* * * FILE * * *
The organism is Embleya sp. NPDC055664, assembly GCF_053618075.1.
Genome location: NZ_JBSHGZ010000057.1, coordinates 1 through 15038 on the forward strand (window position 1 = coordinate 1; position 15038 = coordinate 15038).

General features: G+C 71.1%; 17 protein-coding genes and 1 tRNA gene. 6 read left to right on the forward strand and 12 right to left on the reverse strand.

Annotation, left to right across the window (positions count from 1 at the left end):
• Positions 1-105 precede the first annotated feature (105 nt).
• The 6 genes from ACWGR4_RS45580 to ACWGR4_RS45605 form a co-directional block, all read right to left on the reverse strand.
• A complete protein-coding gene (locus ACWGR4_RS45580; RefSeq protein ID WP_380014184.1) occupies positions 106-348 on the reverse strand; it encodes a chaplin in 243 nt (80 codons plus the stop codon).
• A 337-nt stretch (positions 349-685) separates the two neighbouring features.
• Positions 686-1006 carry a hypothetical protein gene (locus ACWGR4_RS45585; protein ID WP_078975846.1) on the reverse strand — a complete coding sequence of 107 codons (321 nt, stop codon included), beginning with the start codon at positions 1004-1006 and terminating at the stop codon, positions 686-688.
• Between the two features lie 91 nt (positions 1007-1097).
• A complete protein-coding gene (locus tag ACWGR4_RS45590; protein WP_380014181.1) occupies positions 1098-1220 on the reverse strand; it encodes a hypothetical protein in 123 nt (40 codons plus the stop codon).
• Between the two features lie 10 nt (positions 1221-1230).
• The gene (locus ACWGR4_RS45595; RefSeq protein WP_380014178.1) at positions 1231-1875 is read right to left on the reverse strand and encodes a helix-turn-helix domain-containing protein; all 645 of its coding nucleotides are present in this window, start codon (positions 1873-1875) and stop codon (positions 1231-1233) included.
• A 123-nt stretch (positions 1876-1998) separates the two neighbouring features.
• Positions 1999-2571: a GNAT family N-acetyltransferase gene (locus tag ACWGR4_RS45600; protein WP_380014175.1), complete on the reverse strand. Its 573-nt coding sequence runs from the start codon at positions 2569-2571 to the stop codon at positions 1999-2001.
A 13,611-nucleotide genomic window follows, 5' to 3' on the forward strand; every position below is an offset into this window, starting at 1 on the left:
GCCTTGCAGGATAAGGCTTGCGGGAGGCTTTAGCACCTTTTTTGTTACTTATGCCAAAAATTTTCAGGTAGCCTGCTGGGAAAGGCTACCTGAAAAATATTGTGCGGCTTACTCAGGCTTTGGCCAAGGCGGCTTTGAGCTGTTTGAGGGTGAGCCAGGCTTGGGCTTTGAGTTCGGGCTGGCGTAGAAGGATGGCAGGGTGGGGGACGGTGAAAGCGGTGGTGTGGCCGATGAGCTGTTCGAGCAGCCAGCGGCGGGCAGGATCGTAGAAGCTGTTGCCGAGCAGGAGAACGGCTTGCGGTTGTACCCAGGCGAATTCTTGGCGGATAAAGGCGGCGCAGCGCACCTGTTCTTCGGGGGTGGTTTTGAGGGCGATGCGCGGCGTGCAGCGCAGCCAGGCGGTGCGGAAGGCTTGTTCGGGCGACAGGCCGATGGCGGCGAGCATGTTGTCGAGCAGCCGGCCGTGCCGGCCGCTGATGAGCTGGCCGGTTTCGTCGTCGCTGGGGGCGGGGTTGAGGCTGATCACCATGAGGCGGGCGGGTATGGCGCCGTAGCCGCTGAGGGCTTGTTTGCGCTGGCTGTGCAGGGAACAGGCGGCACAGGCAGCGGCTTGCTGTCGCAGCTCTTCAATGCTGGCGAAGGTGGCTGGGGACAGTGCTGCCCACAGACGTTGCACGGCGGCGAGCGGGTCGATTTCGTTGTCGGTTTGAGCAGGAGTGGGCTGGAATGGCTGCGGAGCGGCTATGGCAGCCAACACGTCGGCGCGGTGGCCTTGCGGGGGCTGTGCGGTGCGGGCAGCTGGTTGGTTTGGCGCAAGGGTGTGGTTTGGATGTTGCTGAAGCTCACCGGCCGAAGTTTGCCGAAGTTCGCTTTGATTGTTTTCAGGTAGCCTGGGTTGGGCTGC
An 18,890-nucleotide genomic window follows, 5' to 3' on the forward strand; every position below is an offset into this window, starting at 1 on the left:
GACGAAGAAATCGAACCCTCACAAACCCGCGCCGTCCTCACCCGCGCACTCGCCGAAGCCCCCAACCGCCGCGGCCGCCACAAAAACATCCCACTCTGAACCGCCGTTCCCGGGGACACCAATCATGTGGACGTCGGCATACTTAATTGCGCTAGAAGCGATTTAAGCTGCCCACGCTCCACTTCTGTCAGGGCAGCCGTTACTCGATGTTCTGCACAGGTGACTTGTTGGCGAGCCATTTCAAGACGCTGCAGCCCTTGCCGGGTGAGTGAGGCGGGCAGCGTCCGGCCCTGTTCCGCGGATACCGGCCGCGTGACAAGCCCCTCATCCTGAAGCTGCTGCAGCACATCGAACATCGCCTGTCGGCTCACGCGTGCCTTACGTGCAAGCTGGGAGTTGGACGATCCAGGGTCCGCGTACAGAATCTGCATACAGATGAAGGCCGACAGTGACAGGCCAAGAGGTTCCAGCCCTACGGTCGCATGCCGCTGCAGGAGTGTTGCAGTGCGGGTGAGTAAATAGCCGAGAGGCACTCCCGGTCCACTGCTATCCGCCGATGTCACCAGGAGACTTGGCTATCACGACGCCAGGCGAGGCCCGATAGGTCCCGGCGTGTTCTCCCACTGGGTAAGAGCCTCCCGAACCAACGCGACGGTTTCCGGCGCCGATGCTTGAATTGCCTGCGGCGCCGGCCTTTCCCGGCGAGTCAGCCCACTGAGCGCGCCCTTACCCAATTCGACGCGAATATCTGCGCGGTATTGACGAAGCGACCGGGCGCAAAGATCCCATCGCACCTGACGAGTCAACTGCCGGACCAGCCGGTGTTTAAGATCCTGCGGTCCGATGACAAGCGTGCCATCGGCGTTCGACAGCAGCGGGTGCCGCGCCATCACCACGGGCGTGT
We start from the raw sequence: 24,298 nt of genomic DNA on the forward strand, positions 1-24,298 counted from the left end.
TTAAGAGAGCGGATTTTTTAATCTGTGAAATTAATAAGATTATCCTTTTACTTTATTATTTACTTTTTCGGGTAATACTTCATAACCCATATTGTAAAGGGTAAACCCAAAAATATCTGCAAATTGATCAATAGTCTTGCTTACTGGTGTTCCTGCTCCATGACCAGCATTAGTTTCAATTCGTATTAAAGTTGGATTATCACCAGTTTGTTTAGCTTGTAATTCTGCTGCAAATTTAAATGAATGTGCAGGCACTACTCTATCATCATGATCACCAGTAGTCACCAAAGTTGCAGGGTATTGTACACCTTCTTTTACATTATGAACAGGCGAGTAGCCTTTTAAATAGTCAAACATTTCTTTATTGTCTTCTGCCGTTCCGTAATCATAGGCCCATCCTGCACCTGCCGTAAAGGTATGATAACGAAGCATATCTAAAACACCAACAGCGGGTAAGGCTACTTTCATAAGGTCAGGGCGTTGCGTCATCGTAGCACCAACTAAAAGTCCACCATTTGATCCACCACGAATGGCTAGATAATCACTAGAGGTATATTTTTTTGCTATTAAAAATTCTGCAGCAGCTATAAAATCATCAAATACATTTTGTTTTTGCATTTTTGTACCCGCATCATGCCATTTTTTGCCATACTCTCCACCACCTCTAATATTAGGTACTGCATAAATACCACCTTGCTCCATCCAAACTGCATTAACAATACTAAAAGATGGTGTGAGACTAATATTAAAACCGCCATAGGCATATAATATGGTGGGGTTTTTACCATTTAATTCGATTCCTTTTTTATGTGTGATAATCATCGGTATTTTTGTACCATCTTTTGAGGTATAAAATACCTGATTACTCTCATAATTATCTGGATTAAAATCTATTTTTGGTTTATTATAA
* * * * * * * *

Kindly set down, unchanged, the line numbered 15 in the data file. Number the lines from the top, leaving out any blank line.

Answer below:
• Positions 1999-2571: a GNAT family N-acetyltransferase gene (locus tag ACWGR4_RS45600; protein WP_380014175.1), complete on the reverse strand. Its 573-nt coding sequence runs from the start codon at positions 2569-2571 to the stop codon at positions 1999-2001.